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Day 18: Raining Cats and Wild Dogs

Ko Tao, Thailand

By midday, I thought I would have nothing to write about. After two days of relatively uneventful traveling, I was slightly disappointed. However, by the time I returned to my hostel at 4:30 a.m., walking past a wild dog on the floor in my dorm, this prediction had already been proven way wrong. The dog was only one part of this strange day on the Thai island.

To begin many hours earlier, our ferry dropped us off at Ko Tao's pier around 9 a.m. We had been traveling for two days to move from Laos to the southern tip of Thailand, taking a several-hour break between night buses and trains at a coffee shop in Bangkok. We hadn't slept horizontally in too many days for my liking, but our trip had proven successful. Every single person we interacted with along the way treated us with kindness, the Thai workers in particular portraying graciousness.

We received free food on our first bus ride from Laos to Bangkok, which was completely unheard of during our trip prior. Usually the offered food during transport cost money and wasn't nearly as tasty as this chicken/egg/rice mixture we received in little Styrofoam boxes. We also met with a (scheduled) kind woman at Thailand's border, who shipped both our luggage and us in the back of her pickup truck to the bus station. There, we had to remove our shoes before entry, and a monk sat watching TV -- so Thai.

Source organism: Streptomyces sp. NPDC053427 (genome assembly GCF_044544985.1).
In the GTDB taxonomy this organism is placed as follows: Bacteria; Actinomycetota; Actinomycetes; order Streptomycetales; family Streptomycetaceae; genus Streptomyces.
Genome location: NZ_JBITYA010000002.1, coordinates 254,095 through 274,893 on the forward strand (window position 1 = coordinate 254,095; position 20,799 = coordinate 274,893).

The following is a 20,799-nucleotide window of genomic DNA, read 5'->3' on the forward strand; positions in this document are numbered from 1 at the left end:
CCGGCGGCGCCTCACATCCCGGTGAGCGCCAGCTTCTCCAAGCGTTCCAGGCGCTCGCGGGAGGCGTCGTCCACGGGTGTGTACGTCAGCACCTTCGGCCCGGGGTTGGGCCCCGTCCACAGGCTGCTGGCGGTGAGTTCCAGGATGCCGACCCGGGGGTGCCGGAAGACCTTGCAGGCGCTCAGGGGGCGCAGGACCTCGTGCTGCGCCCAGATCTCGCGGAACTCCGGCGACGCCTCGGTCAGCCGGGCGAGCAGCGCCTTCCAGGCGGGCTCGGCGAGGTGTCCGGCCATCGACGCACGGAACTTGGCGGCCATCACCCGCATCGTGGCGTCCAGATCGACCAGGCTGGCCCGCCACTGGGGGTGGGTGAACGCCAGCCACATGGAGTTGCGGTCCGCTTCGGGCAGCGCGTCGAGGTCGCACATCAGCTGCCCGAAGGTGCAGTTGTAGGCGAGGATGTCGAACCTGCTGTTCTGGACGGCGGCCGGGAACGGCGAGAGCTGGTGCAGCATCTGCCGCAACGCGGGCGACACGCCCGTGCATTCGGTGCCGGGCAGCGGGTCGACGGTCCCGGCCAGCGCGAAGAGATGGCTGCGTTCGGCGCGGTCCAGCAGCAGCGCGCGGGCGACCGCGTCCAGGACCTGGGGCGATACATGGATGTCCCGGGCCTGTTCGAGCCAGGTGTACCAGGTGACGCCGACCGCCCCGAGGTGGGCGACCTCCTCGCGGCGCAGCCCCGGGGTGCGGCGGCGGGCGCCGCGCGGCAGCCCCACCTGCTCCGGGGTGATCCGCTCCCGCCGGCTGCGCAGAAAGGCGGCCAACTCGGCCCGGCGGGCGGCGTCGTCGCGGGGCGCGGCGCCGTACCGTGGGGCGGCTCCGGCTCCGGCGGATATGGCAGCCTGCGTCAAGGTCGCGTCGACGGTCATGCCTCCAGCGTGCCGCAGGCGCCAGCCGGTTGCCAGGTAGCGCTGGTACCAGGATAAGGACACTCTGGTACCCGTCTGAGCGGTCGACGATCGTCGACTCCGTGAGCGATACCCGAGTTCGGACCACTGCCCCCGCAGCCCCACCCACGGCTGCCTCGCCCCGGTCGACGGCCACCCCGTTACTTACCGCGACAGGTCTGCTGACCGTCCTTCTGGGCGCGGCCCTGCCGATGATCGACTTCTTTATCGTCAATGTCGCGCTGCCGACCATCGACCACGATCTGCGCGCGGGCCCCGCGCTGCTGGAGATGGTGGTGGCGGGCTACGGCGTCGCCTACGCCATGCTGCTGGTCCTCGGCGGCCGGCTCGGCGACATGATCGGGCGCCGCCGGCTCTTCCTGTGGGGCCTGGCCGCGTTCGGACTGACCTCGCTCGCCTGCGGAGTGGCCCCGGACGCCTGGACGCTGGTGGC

There were plenty of other nice souls with whom we interacted, and their obvious generosity really left an impact on Roxanne and I. It definitely made the uncomfortable trip on buses, trains, cars, foot, and a ferry much more pleasant.

Anyway, by 9 a.m. the next day, we had completed the international journey to land on the beachy island. Except there was one problem: this supposed paradise was filled with thunderstorms galore. Even when not raining, the town was overcast and threatening. It wasn't exactly the tropical paradise we had hoped for, in which we had intended to spend the time swimming, snorkeling, and tanning. The island is also known for its great diving, but for us "oddities" without a diving license, that was knocked out of the itinerary immediately.

Roxanne and I spent the morning wandering around the seaside town, shopping, and people watching. By late afternoon, I thought the most exciting thing I would be able to write about was the Thai foot and shoulders massage we splurged to buy. However, an hour later when I dropped a showerhead on my freshly rejuvenated foot, the collapse of all calmness began, and several hours later when I found a mysterious and horrifying rash on the back of my less freshly rejuvenated legs, it just seemed like an ironically perfect ending.